In Stage 1, Aaron, Asim, Katie, and many other educators shared the importance of collaborating with colleagues to reflect on and apply lessons from PD Video. In Stage 2, Elaine, Jessica, and Rachel shared ideas to use video to improve collaboration with colleagues. Check out how they're bringing these ideas to life to transform collaborative PD.
- Video recording equipment
- Video editing software (e.g. Windows Movie Maker, iMovie, YouTube Video Editor)
- Digital repository to house videos and lesson plans (i.e. Dropbox or Google folders)
- Minimum of one teacher and one coach willing to collaborate on video
- Time set aside for collaboration and coaching
- A network or community is available to help refine solutions after seeing them in action
- Teacher with a problem surrounding student learning
- Coaches are willing and able to provide the support needed
- Trust is a must
- Teacher is willing to implement the solution in the classroom on video
Problem Statement & Description
“If you provide teachers with what they need to be successful and innovative, they will follow suit.” - Shelia Banks.
Educators look for ways to improve their practice every day, but imagine a system in which there is consistent support - through collaboration - to help teachers solve tough problems they face in their classrooms everyday.
Innovator Shelia Banks envisions a network of colleagues that create a safe space for teachers to be vulnerable and transparent about problems they are facing in the classroom. In her role as a Curriculum Program Specialist, Banks has witnessed how teachers can sometimes feel alone, isolated - even not good enough when they come upon a problem that exhausts their individual “teacher toolbox.” Banks wants all educators to really recognize that there is no such thing as a perfect classroom and that teaching and learning requires continuous refinement.
To test her idea, Banks created this recipe for “The Teacher Feature Network” - a new problem-solving venue that provides an opportunity for teachers to explore strategies and to learn from one another.
Teacher identifies a problem of practice elicits support from an instructional coach or specialist. Banks first presented the opportunity for teachers to participate in the Teacher Feature Network (TFN) during a professional development session. One interested teacher, Dave Cash, contacted Banks via email with a statement of his problem: students were not reading deeply to identify important details and make inferences from the text. Later, Cash clarified his problem on video and asked Banks for help to address the issue.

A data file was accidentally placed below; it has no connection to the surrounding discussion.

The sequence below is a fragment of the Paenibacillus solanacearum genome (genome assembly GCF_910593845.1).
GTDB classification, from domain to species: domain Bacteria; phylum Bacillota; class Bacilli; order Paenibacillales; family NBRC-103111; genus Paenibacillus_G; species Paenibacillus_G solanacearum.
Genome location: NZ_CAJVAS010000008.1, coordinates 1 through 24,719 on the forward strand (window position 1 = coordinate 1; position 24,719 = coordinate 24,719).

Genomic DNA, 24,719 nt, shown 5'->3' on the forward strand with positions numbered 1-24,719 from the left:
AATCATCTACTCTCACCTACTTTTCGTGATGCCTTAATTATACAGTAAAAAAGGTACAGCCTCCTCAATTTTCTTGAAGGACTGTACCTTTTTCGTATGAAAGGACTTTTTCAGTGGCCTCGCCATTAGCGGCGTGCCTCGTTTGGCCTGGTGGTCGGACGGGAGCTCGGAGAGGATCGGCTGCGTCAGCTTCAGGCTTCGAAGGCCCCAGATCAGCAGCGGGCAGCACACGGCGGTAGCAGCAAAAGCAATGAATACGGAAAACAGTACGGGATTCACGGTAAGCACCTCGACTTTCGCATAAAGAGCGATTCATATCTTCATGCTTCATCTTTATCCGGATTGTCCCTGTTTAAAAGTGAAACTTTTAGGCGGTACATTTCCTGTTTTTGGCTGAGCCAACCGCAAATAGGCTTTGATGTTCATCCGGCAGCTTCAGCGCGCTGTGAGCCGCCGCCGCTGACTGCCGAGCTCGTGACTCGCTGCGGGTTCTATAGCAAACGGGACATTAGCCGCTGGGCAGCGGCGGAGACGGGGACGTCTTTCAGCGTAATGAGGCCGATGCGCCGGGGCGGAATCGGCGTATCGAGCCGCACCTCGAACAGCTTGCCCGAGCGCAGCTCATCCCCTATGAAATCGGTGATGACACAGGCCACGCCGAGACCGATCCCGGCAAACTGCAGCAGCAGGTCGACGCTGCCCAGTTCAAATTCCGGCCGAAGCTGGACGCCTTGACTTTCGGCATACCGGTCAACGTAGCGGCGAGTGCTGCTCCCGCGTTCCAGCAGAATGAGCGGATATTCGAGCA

Teacher and coach collaborate to devise a solution to the instructional problem through a detailed lesson plan that contains strategies novel to that classroom. The first collaborative solutions that emerged involved the students answering questions about the assigned text independently in preparation for a discussion. The duo also developed “signposts” for reading historical texts that were displayed in the classroom that could be used as focal points for reading or for discussion. Banks provided feedback on the draft lesson plan, recommended resources, offered suggestions for improvement, and provided the support necessary for Cash to be confident and competent when delivering the lesson.
Teacher implements the lesson. Remember, the purpose of this lesson is to solve the problem identified at the beginning of the process. To this end, the delivery of the lesson should be recorded.
Crowdsource valuable feedback through a professional network. The teacher’s video is placed in the network community and additional coaches and teachers may offer advice for refining the lesson - PLC style.
Refine the process, as needed. The teacher implements refined solution and records a second reflection detailing the refinements and explaining how they improved the lesson.
Protips for Practical Problem Solving
In her test, Banks found that many teachers were hesitant to participate until they were able to witness their colleague’s success. She doesn’t blame teachers for being skeptical, as the Teacher Feature Network may appear evaluative on its face. Banks believes that the success of the first trial, coupled with the positive reaction of the students, will be a major factor in recruiting teachers to participate in the Teacher Feature Network in the future. Banks also recognized that the process she outlined is a much greater time investment than she first anticipated. She believes that the key to success is to let go of any rigidity around the time frame and focus on the process. One suggestion to make the time commitment more manageable is to stay focused on the problem identified by the teacher, rather than trying to solve every issue in the classroom.
"Don't rush the process- take the necessary time needed to do this well." - Shelia Banks.